The UK’s largest Zoo has welcomed a whole host of new babies this spring including Père David deer and Przewalski's foals.
A baby boom at Whipsnade Zoo has keepers at the conservation zoo celebrating – as the births include several extinct in the wild and endangered species.
Head of Zoological Operations Matt Webb explains the new births are incredibly important not just for the Zoo but globally.
“Zookeepers will be kept busy this spring with the birth of 13 extinct in the wild Père David's deer fawns as well as our two endangered Przewalski's foals which are also endangered in the wild.”
“These births are important victories for the European Endangered Species Programme (EEP), as we work to ensure these animals, which face a myriad of threats in the wild, have a strong and genetically varied population at conservation zoos like Whipsnade.”
Whipsnade Zoo is working hard to help recover the Père David's deer population, which is native to China, after being classified as Extinct in the Wild in 2008 on the IUCN Red list. The 13 bambi-esque fawns can be spotted grazing in their large sprawling home throughout the Passage through Asia.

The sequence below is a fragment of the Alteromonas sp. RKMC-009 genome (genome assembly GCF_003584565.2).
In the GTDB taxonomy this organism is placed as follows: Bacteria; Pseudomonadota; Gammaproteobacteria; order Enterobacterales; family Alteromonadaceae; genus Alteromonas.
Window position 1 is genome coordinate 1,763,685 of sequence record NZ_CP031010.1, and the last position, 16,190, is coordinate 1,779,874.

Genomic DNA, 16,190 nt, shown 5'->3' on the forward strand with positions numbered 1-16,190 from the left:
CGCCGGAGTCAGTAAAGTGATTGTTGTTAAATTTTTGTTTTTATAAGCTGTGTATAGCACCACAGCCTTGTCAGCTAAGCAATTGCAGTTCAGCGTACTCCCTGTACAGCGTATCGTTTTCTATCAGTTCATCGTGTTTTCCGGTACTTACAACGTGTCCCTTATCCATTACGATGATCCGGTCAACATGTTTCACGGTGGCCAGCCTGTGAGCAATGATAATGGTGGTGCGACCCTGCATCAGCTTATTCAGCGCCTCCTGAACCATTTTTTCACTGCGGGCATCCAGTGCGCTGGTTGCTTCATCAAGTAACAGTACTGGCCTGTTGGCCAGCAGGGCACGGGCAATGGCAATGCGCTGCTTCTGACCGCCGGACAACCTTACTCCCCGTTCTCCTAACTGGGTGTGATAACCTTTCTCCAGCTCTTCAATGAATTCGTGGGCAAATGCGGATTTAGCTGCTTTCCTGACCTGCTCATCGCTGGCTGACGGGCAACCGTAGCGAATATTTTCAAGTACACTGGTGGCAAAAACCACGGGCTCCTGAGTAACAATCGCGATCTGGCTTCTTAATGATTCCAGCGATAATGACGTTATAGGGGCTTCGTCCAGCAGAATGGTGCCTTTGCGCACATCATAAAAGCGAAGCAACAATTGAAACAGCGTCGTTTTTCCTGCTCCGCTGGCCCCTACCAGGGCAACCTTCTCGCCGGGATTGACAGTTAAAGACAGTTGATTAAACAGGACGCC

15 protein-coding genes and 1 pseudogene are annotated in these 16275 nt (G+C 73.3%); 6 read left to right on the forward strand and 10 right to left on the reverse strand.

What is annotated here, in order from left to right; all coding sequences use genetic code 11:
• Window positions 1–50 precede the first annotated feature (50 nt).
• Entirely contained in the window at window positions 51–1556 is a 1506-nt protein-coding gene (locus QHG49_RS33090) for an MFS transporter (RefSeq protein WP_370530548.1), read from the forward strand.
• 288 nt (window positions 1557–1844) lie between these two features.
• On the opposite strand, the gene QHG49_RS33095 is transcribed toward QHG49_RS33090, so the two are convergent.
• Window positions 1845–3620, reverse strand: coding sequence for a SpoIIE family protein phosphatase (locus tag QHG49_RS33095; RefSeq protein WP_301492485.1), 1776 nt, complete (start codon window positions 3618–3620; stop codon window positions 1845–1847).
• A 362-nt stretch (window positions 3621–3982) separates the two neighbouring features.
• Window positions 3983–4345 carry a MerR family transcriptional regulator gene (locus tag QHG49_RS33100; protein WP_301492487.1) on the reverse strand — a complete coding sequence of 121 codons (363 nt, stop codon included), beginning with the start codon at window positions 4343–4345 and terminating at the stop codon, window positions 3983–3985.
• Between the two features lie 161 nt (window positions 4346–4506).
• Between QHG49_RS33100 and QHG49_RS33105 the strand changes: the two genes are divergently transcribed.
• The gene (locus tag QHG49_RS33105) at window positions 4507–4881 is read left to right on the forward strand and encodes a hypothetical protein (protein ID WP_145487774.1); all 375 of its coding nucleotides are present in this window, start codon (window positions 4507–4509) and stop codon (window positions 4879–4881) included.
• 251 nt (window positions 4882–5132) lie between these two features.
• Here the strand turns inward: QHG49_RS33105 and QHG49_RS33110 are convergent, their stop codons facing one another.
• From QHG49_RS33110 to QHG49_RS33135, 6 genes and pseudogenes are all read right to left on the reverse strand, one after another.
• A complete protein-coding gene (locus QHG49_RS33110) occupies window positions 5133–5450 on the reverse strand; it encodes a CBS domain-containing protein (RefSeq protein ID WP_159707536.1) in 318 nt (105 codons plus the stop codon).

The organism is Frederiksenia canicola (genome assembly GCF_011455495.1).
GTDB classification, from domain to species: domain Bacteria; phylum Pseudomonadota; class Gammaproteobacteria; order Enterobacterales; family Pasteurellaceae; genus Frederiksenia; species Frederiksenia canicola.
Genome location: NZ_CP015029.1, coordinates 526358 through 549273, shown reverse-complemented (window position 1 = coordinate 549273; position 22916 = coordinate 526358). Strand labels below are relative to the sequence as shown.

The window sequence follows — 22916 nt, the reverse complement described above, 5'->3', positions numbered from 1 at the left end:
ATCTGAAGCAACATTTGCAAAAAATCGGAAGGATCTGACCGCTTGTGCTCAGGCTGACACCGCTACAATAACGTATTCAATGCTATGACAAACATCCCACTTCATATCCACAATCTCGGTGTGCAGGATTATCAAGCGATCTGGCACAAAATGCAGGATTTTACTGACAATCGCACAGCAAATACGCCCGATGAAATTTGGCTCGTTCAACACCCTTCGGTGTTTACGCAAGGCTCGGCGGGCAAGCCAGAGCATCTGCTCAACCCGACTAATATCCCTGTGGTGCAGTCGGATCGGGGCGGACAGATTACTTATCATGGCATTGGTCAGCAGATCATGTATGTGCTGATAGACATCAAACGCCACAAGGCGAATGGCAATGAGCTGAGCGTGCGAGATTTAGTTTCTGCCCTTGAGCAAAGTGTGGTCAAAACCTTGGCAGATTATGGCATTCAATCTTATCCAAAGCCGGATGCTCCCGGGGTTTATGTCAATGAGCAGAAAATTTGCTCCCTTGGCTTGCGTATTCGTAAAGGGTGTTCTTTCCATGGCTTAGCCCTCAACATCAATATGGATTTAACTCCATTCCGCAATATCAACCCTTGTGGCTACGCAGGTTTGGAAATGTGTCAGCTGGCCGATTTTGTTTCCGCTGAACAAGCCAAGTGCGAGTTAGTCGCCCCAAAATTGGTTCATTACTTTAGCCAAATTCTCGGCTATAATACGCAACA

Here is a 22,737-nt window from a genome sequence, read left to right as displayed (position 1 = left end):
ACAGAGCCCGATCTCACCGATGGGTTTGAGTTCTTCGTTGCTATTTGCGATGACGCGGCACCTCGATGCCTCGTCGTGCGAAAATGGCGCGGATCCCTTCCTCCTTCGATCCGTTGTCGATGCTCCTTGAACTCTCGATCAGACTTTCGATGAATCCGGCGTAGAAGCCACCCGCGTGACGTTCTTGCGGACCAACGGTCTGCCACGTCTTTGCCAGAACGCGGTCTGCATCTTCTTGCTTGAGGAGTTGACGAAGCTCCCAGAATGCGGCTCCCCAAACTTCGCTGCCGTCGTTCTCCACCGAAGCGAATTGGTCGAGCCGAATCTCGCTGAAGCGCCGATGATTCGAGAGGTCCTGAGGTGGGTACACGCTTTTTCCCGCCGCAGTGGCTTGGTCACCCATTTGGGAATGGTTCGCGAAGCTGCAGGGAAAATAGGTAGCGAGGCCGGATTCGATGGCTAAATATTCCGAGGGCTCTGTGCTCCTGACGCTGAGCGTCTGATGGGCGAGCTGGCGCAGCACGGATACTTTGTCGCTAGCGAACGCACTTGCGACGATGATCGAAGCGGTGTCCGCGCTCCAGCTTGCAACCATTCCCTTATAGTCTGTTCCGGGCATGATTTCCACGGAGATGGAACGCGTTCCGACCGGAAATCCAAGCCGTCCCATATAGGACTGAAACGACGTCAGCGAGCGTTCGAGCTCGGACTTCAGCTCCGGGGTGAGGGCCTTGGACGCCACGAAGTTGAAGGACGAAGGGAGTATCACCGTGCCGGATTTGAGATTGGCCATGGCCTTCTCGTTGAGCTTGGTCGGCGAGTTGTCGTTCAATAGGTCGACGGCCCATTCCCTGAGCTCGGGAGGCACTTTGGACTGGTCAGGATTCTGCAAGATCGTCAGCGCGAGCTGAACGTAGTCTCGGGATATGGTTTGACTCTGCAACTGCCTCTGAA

Visitors to Whipsnade Zoo will be able to see a growing herd of Przewalski's horses sharing a vast enclosure with the deer. The pointy eared, cream-coloured Przewalski's foal, which hasn’t yet been named, joins baby boy Luujin at Whipsnade Zoo. The female foal is the first shared offspring for Mum Shargahan and Dad Hulaugu.